Among those hoping for some of the City Build money is the Capital City Public Charter School. Located in a renovated church in one of the 12 targeted neighborhoods, the school was founded in 2000 by a group of middle-class parents and now serves 240 students in prekindergarten through grade 8. Roughly 54 percent of those youngsters qualify for free or reduced-price lunches.  

“We already did what they want us to do,” Anne Herr said with a laugh, referring to the school’s decision to locate in one of the targeted neighborhoods.

Ms. Herr, a mother of three who was an analyst at the U.S. Department of State before taking over as the school’s executive director last month, said she grew interested in co-founding the school after growing disenchanted with her children’s district-run public school, which was located across town from her home. She said Capital City appeals to parents like herself who want an alternative to the area’s high-priced private schools.

“We were bothered at some deep level that people feel that it’s only private schools that are great schools,” Ms. Herr said. “We wanted it to be true that public schools can be great schools, too.”  

‘A Class Issue’  

As the City Build initiative rolls out, Sen. Landrieu says that Capital City is “exactly the kind of school we’re looking for.” Another one, she says, is the Two Rivers Charter School, which started up this fall in the Capitol Hill neighborhood and is modeled loosely on Capital City.  

Two Rivers has had a difficult birth, partly because of strong opposition from Save Our Schools, which was started by a group of parents with children in three district-run public schools known as the Capitol Hill Cluster. Ms. Arlotto, the Save Our Schools president, says the cluster lost enrollment this year, and she believes the decline was a direct result of charter schools, particularly Two Rivers.  

Located in a renovated wing of a district-run middle school, Two Rivers has attracted a mix of low-income and middle-class families. Of the 152 students from preschool through 3rd grade, a third qualify for subsidized lunches.  

Besides that socioeconomic diversity, the school has enrolled a larger percentage of white youngsters—32 percent—than most schools in the city. The school’s racial makeup is cited in the Save Our Schools lawsuit as evidence that the school is discriminating against African-Americans, who make up 53 percent of the school’s enrollment.  

Leaders of Two Rivers dismiss that contention, saying that the school took all comers as long as space was available, and that it held a lottery for slots in oversubscribed grades. As for the results, said Principal Jessica Wodatch, “I think it’s beautifully diverse.”  

Parent Darlene Boyd, who has twin boys in Two Rivers’ preschool program, said that the presence of other middle-class families like her own was a major draw, but that she doesn’t buy charges that the school is discriminating against blacks. She said that she and her husband, both of whom are African-American, had been considering moving to the suburbs before the school opened.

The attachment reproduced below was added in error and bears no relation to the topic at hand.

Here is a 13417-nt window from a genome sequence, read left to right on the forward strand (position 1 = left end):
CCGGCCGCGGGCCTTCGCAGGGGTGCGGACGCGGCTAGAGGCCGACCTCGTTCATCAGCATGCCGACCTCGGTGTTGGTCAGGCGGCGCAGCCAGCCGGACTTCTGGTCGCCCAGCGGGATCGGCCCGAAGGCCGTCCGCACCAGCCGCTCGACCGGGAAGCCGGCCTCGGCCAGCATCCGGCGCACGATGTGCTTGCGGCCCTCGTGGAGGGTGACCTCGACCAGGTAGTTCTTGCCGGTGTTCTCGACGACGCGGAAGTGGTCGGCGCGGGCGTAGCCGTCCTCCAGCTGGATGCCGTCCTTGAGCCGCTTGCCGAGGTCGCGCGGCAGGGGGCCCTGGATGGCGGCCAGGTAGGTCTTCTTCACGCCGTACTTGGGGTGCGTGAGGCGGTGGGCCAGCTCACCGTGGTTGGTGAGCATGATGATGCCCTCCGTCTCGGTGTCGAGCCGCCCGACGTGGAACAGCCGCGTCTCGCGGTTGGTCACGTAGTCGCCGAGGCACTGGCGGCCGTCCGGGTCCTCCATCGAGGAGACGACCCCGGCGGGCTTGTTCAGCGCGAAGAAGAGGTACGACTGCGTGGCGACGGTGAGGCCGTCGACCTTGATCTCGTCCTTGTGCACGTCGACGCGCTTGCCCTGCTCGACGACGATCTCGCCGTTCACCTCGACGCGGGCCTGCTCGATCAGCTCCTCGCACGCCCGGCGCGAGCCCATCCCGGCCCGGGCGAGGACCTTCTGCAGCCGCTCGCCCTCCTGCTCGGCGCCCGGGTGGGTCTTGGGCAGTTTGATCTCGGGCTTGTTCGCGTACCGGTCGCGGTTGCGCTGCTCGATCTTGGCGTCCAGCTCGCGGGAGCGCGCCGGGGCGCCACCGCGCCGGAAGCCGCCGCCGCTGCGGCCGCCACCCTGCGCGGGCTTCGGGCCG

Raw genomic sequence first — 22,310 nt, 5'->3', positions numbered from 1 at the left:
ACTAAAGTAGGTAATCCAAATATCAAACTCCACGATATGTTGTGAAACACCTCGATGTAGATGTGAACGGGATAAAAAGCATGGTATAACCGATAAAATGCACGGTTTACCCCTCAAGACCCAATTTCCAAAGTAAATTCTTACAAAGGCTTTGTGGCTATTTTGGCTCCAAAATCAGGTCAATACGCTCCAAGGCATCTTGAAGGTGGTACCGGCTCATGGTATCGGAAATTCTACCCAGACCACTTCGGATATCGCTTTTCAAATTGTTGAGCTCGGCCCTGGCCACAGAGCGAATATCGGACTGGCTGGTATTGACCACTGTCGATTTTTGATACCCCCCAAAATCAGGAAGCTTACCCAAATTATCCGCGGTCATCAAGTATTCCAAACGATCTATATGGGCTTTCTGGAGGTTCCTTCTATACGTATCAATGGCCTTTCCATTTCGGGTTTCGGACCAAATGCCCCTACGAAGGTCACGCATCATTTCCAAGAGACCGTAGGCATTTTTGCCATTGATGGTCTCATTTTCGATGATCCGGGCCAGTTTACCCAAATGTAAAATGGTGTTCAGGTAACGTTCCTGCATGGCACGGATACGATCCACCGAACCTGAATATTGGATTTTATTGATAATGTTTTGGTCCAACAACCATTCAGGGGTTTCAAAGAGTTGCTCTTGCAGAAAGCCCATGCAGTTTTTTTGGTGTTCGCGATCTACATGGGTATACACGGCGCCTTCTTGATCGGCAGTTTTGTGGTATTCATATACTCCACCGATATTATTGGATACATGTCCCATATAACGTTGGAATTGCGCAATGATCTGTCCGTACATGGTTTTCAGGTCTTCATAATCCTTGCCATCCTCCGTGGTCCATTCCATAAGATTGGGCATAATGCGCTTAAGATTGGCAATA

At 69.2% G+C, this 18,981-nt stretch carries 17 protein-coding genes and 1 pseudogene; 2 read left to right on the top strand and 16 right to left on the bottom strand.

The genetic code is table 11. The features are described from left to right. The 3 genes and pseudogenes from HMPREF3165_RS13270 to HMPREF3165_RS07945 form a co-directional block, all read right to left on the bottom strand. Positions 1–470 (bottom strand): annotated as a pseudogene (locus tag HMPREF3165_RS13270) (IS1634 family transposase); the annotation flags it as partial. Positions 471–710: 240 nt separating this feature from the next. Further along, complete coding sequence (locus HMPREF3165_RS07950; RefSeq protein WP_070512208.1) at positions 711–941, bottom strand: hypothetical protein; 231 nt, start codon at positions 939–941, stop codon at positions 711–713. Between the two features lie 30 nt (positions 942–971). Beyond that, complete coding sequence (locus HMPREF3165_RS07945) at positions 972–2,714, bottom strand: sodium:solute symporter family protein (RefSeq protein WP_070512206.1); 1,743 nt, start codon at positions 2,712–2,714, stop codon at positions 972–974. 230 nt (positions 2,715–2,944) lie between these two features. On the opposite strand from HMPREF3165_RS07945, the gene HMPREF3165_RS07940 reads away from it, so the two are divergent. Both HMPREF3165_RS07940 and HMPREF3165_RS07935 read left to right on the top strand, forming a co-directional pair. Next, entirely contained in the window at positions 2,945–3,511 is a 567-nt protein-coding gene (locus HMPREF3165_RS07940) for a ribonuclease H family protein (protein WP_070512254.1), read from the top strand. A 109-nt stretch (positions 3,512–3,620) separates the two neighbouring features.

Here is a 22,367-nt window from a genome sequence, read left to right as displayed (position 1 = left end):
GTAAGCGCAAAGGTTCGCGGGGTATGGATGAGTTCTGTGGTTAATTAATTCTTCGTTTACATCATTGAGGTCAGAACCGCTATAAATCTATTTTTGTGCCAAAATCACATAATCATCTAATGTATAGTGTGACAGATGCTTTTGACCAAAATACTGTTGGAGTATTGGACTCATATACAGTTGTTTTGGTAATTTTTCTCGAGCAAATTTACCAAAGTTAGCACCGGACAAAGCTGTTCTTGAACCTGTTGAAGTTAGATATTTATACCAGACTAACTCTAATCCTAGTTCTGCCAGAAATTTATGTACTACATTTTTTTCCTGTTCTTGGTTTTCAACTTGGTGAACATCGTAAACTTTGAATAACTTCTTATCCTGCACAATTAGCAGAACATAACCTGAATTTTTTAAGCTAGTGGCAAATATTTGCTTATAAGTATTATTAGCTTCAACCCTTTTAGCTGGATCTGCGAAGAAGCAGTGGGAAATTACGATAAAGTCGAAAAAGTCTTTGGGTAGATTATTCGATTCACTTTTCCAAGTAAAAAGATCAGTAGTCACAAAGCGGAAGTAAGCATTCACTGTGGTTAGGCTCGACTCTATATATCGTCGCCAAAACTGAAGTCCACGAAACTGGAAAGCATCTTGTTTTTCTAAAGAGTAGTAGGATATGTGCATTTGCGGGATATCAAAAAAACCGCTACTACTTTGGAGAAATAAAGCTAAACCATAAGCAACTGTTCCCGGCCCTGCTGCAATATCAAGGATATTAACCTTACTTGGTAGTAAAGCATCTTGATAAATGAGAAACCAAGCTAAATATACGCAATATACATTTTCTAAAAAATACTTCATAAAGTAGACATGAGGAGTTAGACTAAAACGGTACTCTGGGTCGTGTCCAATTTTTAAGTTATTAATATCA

“Honestly, it’s not a race issue, it’s a class issue,” Ms. Boyd said. “We’re black, and I want my children to go to school with people like us, kids who have lots of books and are exposed to things like us.”  

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Neighboring states attract Indiana educators

Oseye T. Boyd, Star Press 

MUNCIE - Indiana is losing quality administrators to neighboring states - specifically Illinois and Kentucky, educators say. 

The exodus of administrators to states such as Ohio, Michigan, Illinois and Kentucky, while not huge has the potential to increase as more superintendents reach retirement age, said John Ellis, director of the Indiana Association of Public School Superintendents. 

Several factors contribute to the departures. 

In Indiana, it takes 10 years to become vested in the retirement fund versus a five-year period in neighboring states. That means a superintendent or principal can work in an Illinois school district and be eligible for retirement in five years. 

And to retire, the experience and age of Indiana administrators must equal 85, known as Rule 85. For example, an administrator can retire and draw from the Indiana Teacher Retirement Fund at 55 if the person has worked in the public school system for 30 years.

In essence, an administrator can retire in Indiana, go to work in Illinois and retire in five years and draw from two retirement funds. 

"I think the opportunity to draw a little bit more and be vested earlier makes that attractive to a lot of superintendents," Ellis said.

 

Additionally, educators who retire in Indiana and choose to go back to work in the public education system must earn less than $25,000 to receive retirement benefits. If an educator works for the Indiana Department of Education after retirement, he is exempt from the salary cap rule. 

Steve Heck believes the salary cap is punitive to educators who may want to re-enter the field. Heck is executive director of the Indiana Association of School Principals. 

Indiana principals are also facing the dilemma - stay or go. In a time where school performance and accountability are being monitored closely, it is important for school systems to remain as stable as possible, Heck added. 

"It just raises another issue relative to performance, achievement, consistency of leadership in those schools," Heck said. "We're losing quality leaders. It's unfortunate for the state of Indiana."